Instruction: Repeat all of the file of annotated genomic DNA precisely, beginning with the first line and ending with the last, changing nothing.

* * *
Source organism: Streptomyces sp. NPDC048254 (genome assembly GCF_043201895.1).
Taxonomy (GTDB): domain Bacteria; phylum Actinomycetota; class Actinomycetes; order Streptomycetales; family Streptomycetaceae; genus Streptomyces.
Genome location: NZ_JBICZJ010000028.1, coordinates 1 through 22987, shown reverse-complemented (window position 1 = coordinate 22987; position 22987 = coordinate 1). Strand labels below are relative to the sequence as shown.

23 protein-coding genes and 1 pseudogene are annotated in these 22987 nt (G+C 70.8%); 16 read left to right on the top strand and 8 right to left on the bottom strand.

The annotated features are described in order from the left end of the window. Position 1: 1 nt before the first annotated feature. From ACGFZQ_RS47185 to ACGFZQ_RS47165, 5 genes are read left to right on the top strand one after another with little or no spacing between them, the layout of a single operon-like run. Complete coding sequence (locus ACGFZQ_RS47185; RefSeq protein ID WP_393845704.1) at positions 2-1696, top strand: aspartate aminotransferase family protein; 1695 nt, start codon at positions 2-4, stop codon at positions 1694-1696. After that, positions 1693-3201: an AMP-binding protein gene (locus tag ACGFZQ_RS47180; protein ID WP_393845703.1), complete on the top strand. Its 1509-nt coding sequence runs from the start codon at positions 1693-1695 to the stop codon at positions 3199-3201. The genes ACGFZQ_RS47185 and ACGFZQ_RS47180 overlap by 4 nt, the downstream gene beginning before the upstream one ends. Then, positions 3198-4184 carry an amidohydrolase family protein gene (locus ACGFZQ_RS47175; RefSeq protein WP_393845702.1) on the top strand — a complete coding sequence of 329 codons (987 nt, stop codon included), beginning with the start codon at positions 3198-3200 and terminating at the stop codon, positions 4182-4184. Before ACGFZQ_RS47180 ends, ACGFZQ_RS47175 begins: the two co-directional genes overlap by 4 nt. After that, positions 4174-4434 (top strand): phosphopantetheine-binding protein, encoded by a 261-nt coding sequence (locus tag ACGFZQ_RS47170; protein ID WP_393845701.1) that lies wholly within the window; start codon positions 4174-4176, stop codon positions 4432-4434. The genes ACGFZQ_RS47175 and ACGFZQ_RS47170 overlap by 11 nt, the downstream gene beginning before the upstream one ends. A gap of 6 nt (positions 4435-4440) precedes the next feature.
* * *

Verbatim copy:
Source organism: Streptomyces sp. NPDC048254 (genome assembly GCF_043201895.1).
Taxonomy (GTDB): domain Bacteria; phylum Actinomycetota; class Actinomycetes; order Streptomycetales; family Streptomycetaceae; genus Streptomyces.
Genome location: NZ_JBICZJ010000028.1, coordinates 1 through 22987, shown reverse-complemented (window position 1 = coordinate 22987; position 22987 = coordinate 1). Strand labels below are relative to the sequence as shown.

23 protein-coding genes and 1 pseudogene are annotated in these 22987 nt (G+C 70.8%); 16 read left to right on the top strand and 8 right to left on the bottom strand.

The annotated features are described in order from the left end of the window. Position 1: 1 nt before the first annotated feature. From ACGFZQ_RS47185 to ACGFZQ_RS47165, 5 genes are read left to right on the top strand one after another with little or no spacing between them, the layout of a single operon-like run. Complete coding sequence (locus ACGFZQ_RS47185; RefSeq protein ID WP_393845704.1) at positions 2-1696, top strand: aspartate aminotransferase family protein; 1695 nt, start codon at positions 2-4, stop codon at positions 1694-1696. After that, positions 1693-3201: an AMP-binding protein gene (locus tag ACGFZQ_RS47180; protein ID WP_393845703.1), complete on the top strand. Its 1509-nt coding sequence runs from the start codon at positions 1693-1695 to the stop codon at positions 3199-3201. The genes ACGFZQ_RS47185 and ACGFZQ_RS47180 overlap by 4 nt, the downstream gene beginning before the upstream one ends. Then, positions 3198-4184 carry an amidohydrolase family protein gene (locus ACGFZQ_RS47175; RefSeq protein WP_393845702.1) on the top strand — a complete coding sequence of 329 codons (987 nt, stop codon included), beginning with the start codon at positions 3198-3200 and terminating at the stop codon, positions 4182-4184. Before ACGFZQ_RS47180 ends, ACGFZQ_RS47175 begins: the two co-directional genes overlap by 4 nt. After that, positions 4174-4434 (top strand): phosphopantetheine-binding protein, encoded by a 261-nt coding sequence (locus tag ACGFZQ_RS47170; protein ID WP_393845701.1) that lies wholly within the window; start codon positions 4174-4176, stop codon positions 4432-4434. The genes ACGFZQ_RS47175 and ACGFZQ_RS47170 overlap by 11 nt, the downstream gene beginning before the upstream one ends. A gap of 6 nt (positions 4435-4440) precedes the next feature.